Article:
Friday, March 29, 2013

Monroe County

This week we are featuring the archaeology of Monroe County. This county was established in 1836 from parts of Northampton and Pike counties. It takes its namesake from James Monroe, fifth president of the United States (1817-1825). Located in the Pocono Mountains of northeastern Pennsylvania, the county is home to more than 139,000 residents. Bordered by six counties and the Delaware River it is one of the most picturesque regions of the Commonwealth. Driven by an active resort industry, Monroe County is a favorite area of vacationers throughout the year where the Pocono International Raceway, “the roadside strip” and the county’s many ski slopes are among its attractions. Two higher institutions of learning are also located in Monroe County – Monroe County Campus of Northampton Community College at Tannersville, Pennsylvania and “on the Upper Delaware” East Stroudsburg University of Pennsylvania at East Stroudsburg, Pennsylvania.

 Marshal's Creek Mastodon on display at The State Museum of Pennsylvania

Monroe County is largely contained in the Glaciated Pocono Plateau and Blue Mountain Sections of the Ridge and Valley Province with a smaller region in the Glaciated Low Plateau Section. These sections were once covered by thick ice deposits many years ago. The Lehigh and Delaware River systems with their numerous tributaries drain Monroe County and many of the smaller tributaries emanate-originate from bogs and freshwater lakes – products of the last glacial period. Twelve thousand years ago these water rich environments were home to numerous different plants and animals-including mastodons, an elephant-like animal, now extinct. One of these creatures was accidently discovered in 1968 when an employee of the Lakeside Peat Humus Company in Marshalls Creek, Monroe County snagged the skull with his dragline bucket.  With the permission of the land owners John and Claire Leap, local volunteers and staff from The State Museum of Pennsylvania) recovered over 90% of the mastodon buried by three feet of peat and muck. Its two massive tusks of ivory were never found in spite of a diligent search for them.  Radiocarbon dating of the bones indicate that the beast perished more than 12,000 years ago at about the time Paleoindians were spreading across the Northern Hemisphere.

A search of the Pennsylvania Archaeological Site Survey (PASS) documents 234 prehistoric and historic archaeological sites in Monroe County. This is one site for every 2.61 miles and the majority of these are prehistoric (n=201) versus historic (n=62). In terms of topographic settings for these sites the numbers are about evenly split between riverine (n=81) and upland (n=62). Lithologically, there was a prehistoric preference for the use of chert and jasper for all diagnostic point types. Late Archaic and Late Woodland sites dominate with Middle Archaic and Transitional sites equally represented. These were followed by Early Archaic and Middle Woodland and Paleoindian and Early Woodland in that general order of frequency.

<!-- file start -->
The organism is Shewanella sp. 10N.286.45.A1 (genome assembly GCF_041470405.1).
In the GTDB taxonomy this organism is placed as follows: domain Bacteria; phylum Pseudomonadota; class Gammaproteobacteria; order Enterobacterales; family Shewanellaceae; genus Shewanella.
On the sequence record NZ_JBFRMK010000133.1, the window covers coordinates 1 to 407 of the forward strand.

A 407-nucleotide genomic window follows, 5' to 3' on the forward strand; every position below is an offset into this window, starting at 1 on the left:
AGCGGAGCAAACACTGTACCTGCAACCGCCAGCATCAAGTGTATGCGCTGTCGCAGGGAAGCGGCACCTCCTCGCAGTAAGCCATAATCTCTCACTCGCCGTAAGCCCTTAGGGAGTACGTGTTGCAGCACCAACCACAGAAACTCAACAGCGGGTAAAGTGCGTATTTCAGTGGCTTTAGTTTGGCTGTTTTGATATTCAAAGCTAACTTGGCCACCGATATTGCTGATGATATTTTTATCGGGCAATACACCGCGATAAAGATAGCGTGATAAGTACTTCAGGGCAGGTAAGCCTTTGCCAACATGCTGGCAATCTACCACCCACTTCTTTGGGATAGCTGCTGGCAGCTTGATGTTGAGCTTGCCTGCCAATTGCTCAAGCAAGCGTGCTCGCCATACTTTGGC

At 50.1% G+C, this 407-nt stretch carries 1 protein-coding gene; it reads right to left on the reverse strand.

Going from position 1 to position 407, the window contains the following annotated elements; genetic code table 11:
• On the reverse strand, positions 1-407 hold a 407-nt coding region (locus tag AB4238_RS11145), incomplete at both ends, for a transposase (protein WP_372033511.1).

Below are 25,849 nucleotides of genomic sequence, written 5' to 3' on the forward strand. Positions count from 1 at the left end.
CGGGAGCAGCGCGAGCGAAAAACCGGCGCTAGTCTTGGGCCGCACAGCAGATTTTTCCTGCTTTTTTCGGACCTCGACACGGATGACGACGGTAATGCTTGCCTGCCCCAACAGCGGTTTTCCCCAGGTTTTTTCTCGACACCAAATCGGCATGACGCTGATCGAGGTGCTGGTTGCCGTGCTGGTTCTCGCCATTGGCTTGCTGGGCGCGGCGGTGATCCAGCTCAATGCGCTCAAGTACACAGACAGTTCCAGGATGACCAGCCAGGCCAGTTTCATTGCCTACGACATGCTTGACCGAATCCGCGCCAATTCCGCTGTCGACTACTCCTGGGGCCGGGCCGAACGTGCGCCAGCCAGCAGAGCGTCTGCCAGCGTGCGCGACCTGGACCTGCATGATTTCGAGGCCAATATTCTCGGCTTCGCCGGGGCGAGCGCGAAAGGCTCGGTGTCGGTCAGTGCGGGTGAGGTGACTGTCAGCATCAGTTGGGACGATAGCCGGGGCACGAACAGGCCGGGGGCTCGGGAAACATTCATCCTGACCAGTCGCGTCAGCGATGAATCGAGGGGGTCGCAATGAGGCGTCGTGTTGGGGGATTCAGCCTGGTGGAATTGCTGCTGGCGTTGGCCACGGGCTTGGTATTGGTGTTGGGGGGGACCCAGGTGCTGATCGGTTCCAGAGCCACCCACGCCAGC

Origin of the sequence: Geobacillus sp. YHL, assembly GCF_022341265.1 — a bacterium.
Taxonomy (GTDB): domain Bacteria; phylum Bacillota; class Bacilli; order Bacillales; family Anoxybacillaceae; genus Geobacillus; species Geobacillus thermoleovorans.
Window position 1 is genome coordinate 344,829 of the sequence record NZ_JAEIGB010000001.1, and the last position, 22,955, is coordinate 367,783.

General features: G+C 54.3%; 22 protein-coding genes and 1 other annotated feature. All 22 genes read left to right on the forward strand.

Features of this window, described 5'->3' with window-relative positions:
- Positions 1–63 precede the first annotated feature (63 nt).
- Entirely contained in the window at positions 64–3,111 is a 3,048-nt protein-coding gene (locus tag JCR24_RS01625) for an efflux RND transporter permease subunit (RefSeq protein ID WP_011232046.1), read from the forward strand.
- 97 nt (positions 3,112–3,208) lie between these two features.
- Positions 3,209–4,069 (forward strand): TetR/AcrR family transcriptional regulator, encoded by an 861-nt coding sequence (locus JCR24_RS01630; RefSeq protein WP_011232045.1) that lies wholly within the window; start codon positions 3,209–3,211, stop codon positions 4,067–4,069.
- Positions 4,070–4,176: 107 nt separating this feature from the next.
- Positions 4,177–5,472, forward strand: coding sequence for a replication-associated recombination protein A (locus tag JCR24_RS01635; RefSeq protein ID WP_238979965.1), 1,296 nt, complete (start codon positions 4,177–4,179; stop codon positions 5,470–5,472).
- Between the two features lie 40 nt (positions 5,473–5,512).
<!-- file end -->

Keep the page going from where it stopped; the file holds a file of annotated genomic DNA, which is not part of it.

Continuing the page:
Some of these sites were reported and dug by amateur archaeologists interested in documenting their locations and the artifacts found on them. Additional site surveys were conducted by Penn DOT, the Army Corps of Engineers and the national Park Service. One of the largest surveys was conducted by Dr. W. Fred Kinsey of Franklin and Marshall College between 1964 and 1972. This work was performed in preparation for the Tocks IslandReservoir project and included the testing of 11 sites and the recordation of many more, between the Delaware Water Gap in the south and the town of Matamoras in the north.  Interestingly, although the river is part of a National Recreation area, the controversial dam was never built.  The major sites in Monroe County were Camp Ministerium (36MR8) and Camp Miller (36MR12). These produced multiple prehistoric occupations dating to the Late Archaic (6000 – 4300 years ago) and Woodland (2700 years ago – 1500 AD ) periods.

aerial view of Camp Ministerium (36Mr8)

test pit 4 at Camp Ministerium with pit feature

At Camp Ministerium a total 3600 square feet were excavated.  In this area archaeologists mapped and excavated a total of 32 basin and cone shaped pit features and three cobble lined hearths. These features were scattered across the site but no house patterns or activity areas such as corn processing could be identified. Twenty nine features yielded artifacts, the greatest percentage were classified as broken pottery sherds and projectile points. Most of the pottery was associated with the Late Woodland Period. The Owasco style (see below) or type was the most common, along with later types known as the Tribal series because they are associated with historical/ethnographically known tribes from the region.